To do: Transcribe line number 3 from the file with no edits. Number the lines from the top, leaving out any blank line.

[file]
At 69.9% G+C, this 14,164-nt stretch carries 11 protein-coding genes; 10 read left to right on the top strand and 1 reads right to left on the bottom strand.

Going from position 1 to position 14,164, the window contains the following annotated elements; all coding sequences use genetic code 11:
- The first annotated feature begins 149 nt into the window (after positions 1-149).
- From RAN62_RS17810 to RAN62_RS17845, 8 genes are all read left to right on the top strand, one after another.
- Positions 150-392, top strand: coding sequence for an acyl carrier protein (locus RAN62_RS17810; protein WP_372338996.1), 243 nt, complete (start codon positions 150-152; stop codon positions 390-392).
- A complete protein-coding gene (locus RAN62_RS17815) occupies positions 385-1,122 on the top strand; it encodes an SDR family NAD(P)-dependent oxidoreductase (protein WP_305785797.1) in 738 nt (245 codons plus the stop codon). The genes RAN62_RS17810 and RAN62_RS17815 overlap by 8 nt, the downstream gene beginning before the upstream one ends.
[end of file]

- The first annotated feature begins 149 nt into the window (after positions 1-149).